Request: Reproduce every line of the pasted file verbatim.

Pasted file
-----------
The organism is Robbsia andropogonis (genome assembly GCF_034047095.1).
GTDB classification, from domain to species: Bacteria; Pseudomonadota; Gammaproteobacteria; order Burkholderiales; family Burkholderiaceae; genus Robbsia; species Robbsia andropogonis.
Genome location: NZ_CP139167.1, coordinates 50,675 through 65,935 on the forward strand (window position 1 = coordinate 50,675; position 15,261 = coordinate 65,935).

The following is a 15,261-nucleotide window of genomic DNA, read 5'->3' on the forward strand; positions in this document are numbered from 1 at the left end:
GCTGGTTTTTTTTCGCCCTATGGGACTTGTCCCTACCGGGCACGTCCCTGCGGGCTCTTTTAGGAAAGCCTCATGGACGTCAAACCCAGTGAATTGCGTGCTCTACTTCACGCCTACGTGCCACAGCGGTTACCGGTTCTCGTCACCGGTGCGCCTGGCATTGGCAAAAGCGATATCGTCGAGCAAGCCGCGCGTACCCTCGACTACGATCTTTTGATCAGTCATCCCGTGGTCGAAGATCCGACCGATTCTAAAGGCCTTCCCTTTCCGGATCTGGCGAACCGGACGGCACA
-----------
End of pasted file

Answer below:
The organism is Robbsia andropogonis (genome assembly GCF_034047095.1).
GTDB classification, from domain to species: Bacteria; Pseudomonadota; Gammaproteobacteria; order Burkholderiales; family Burkholderiaceae; genus Robbsia; species Robbsia andropogonis.
Genome location: NZ_CP139167.1, coordinates 50,675 through 65,935 on the forward strand (window position 1 = coordinate 50,675; position 15,261 = coordinate 65,935).

The following is a 15,261-nucleotide window of genomic DNA, read 5'->3' on the forward strand; positions in this document are numbered from 1 at the left end:
GCTGGTTTTTTTTCGCCCTATGGGACTTGTCCCTACCGGGCACGTCCCTGCGGGCTCTTTTAGGAAAGCCTCATGGACGTCAAACCCAGTGAATTGCGTGCTCTACTTCACGCCTACGTGCCACAGCGGTTACCGGTTCTCGTCACCGGTGCGCCTGGCATTGGCAAAAGCGATATCGTCGAGCAAGCCGCGCGTACCCTCGACTACGATCTTTTGATCAGTCATCCCGTGGTCGAAGATCCGACCGATTCTAAAGGCCTTCCCTTTCCGGATCTGGCGAACCGGACGGCACA